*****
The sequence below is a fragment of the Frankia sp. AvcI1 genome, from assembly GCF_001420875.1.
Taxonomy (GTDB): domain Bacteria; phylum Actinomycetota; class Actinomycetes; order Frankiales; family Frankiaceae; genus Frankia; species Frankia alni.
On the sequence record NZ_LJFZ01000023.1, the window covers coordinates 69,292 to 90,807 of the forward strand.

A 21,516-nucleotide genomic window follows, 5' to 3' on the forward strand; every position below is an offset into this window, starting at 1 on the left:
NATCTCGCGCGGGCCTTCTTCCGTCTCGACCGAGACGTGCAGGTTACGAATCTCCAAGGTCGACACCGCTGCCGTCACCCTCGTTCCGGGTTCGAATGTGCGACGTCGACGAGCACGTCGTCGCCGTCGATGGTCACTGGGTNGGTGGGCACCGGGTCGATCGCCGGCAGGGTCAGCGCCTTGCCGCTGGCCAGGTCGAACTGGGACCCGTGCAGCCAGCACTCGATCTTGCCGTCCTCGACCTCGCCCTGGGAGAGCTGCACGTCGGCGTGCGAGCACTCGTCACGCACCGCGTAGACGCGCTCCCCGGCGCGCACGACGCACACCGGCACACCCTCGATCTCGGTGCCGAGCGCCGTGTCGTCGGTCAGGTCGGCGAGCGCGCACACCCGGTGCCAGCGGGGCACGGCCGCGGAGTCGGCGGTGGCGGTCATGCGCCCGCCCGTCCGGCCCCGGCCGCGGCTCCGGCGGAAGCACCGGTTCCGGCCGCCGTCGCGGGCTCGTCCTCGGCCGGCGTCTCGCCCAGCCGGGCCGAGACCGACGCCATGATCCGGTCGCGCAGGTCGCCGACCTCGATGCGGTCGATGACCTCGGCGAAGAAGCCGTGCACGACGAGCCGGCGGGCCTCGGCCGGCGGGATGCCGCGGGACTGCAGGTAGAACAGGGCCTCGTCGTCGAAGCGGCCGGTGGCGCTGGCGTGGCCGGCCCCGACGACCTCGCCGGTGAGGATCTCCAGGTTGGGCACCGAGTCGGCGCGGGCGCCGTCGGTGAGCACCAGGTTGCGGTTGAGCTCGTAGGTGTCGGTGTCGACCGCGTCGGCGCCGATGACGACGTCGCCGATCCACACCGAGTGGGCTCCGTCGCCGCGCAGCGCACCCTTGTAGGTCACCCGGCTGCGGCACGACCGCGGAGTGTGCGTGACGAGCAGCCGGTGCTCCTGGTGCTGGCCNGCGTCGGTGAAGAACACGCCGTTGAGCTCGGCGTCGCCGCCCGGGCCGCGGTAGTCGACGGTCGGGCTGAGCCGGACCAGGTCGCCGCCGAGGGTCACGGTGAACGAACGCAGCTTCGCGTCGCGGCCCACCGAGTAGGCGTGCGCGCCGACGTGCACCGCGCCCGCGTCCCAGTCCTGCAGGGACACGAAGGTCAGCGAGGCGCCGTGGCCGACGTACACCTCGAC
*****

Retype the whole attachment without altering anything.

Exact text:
The sequence below is a fragment of the Frankia sp. AvcI1 genome, from assembly GCF_001420875.1.
Taxonomy (GTDB): domain Bacteria; phylum Actinomycetota; class Actinomycetes; order Frankiales; family Frankiaceae; genus Frankia; species Frankia alni.
On the sequence record NZ_LJFZ01000023.1, the window covers coordinates 69,292 to 90,807 of the forward strand.

A 21,516-nucleotide genomic window follows, 5' to 3' on the forward strand; every position below is an offset into this window, starting at 1 on the left:
NATCTCGCGCGGGCCTTCTTCCGTCTCGACCGAGACGTGCAGGTTACGAATCTCCAAGGTCGACACCGCTGCCGTCACCCTCGTTCCGGGTTCGAATGTGCGACGTCGACGAGCACGTCGTCGCCGTCGATGGTCACTGGGTNGGTGGGCACCGGGTCGATCGCCGGCAGGGTCAGCGCCTTGCCGCTGGCCAGGTCGAACTGGGACCCGTGCAGCCAGCACTCGATCTTGCCGTCCTCGACCTCGCCCTGGGAGAGCTGCACGTCGGCGTGCGAGCACTCGTCACGCACCGCGTAGACGCGCTCCCCGGCGCGCACGACGCACACCGGCACACCCTCGATCTCGGTGCCGAGCGCCGTGTCGTCGGTCAGGTCGGCGAGCGCGCACACCCGGTGCCAGCGGGGCACGGCCGCGGAGTCGGCGGTGGCGGTCATGCGCCCGCCCGTCCGGCCCCGGCCGCGGCTCCGGCGGAAGCACCGGTTCCGGCCGCCGTCGCGGGCTCGTCCTCGGCCGGCGTCTCGCCCAGCCGGGCCGAGACCGACGCCATGATCCGGTCGCGCAGGTCGCCGACCTCGATGCGGTCGATGACCTCGGCGAAGAAGCCGTGCACGACGAGCCGGCGGGCCTCGGCCGGCGGGATGCCGCGGGACTGCAGGTAGAACAGGGCCTCGTCGTCGAAGCGGCCGGTGGCGCTGGCGTGGCCGGCCCCGACGACCTCGCCGGTGAGGATCTCCAGGTTGGGCACCGAGTCGGCGCGGGCGCCGTCGGTGAGCACCAGGTTGCGGTTGAGCTCGTAGGTGTCGGTGTCGACCGCGTCGGCGCCGATGACGACGTCGCCGATCCACACCGAGTGGGCTCCGTCGCCGCGCAGCGCACCCTTGTAGGTCACCCGGCTGCGGCACGACCGCGGAGTGTGCGTGACGAGCAGCCGGTGCTCCTGGTGCTGGCCNGCGTCGGTGAAGAACACGCCGTTGAGCTCGGCGTCGCCGCCCGGGCCGCGGTAGTCGACGGTCGGGCTGAGCCGGACCAGGTCGCCGCCGAGGGTCACGGTGAACGAACGCAGCTTCGCGTCGCGGCCCACCGAGTAGGCGTGCGCGCCGACGTGCACCGCGCCCGCGTCCCAGTCCTGCAGGGACACGAAGGTCAGCGAGGCGCCGTGGCCGACGTACACCTCGAC